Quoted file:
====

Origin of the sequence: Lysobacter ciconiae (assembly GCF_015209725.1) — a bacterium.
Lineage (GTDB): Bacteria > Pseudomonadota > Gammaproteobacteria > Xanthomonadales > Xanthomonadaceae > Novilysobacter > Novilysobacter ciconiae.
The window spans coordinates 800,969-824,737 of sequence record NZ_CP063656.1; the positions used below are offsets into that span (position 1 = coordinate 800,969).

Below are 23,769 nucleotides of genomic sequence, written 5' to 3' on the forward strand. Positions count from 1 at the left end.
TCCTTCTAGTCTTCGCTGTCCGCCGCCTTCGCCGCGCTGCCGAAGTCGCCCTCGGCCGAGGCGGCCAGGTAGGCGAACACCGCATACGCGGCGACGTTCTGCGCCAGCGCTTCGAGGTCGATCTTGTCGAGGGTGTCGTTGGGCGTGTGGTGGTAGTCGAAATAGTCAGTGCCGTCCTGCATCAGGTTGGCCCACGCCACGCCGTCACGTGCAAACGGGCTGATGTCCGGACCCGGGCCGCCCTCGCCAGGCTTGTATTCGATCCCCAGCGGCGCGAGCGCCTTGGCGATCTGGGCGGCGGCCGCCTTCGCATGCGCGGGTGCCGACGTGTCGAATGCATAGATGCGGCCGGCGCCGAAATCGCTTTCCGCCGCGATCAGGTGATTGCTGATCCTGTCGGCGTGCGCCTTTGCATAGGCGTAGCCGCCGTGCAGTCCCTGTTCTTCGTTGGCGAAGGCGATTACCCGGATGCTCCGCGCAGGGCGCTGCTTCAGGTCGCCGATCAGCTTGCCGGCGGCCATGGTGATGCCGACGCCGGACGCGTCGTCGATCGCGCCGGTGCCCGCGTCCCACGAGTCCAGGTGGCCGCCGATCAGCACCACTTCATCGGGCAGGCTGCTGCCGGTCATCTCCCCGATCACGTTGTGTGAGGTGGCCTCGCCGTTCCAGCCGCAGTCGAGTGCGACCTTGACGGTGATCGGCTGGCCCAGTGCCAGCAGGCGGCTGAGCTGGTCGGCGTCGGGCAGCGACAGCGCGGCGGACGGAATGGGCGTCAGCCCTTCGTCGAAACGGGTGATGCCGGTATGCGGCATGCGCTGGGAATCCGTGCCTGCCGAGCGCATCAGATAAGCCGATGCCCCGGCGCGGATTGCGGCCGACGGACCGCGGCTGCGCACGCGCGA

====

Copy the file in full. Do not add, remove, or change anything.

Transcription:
Origin of the sequence: Lysobacter ciconiae (assembly GCF_015209725.1) — a bacterium.
Lineage (GTDB): Bacteria > Pseudomonadota > Gammaproteobacteria > Xanthomonadales > Xanthomonadaceae > Novilysobacter > Novilysobacter ciconiae.
The window spans coordinates 800,969-824,737 of sequence record NZ_CP063656.1; the positions used below are offsets into that span (position 1 = coordinate 800,969).

Below are 23,769 nucleotides of genomic sequence, written 5' to 3' on the forward strand. Positions count from 1 at the left end.
TCCTTCTAGTCTTCGCTGTCCGCCGCCTTCGCCGCGCTGCCGAAGTCGCCCTCGGCCGAGGCGGCCAGGTAGGCGAACACCGCATACGCGGCGACGTTCTGCGCCAGCGCTTCGAGGTCGATCTTGTCGAGGGTGTCGTTGGGCGTGTGGTGGTAGTCGAAATAGTCAGTGCCGTCCTGCATCAGGTTGGCCCACGCCACGCCGTCACGTGCAAACGGGCTGATGTCCGGACCCGGGCCGCCCTCGCCAGGCTTGTATTCGATCCCCAGCGGCGCGAGCGCCTTGGCGATCTGGGCGGCGGCCGCCTTCGCATGCGCGGGTGCCGACGTGTCGAATGCATAGATGCGGCCGGCGCCGAAATCGCTTTCCGCCGCGATCAGGTGATTGCTGATCCTGTCGGCGTGCGCCTTTGCATAGGCGTAGCCGCCGTGCAGTCCCTGTTCTTCGTTGGCGAAGGCGATTACCCGGATGCTCCGCGCAGGGCGCTGCTTCAGGTCGCCGATCAGCTTGCCGGCGGCCATGGTGATGCCGACGCCGGACGCGTCGTCGATCGCGCCGGTGCCCGCGTCCCACGAGTCCAGGTGGCCGCCGATCAGCACCACTTCATCGGGCAGGCTGCTGCCGGTCATCTCCCCGATCACGTTGTGTGAGGTGGCCTCGCCGTTCCAGCCGCAGTCGAGTGCGACCTTGACGGTGATCGGCTGGCCCAGTGCCAGCAGGCGGCTGAGCTGGTCGGCGTCGGGCAGCGACAGCGCGGCGGACGGAATGGGCGTCAGCCCTTCGTCGAAACGGGTGATGCCGGTATGCGGCATGCGCTGGGAATCCGTGCCTGCCGAGCGCATCAGATAAGCCGATGCCCCGGCGCGGATTGCGGCCGACGGACCGCGGCTGCGCACGCGCGA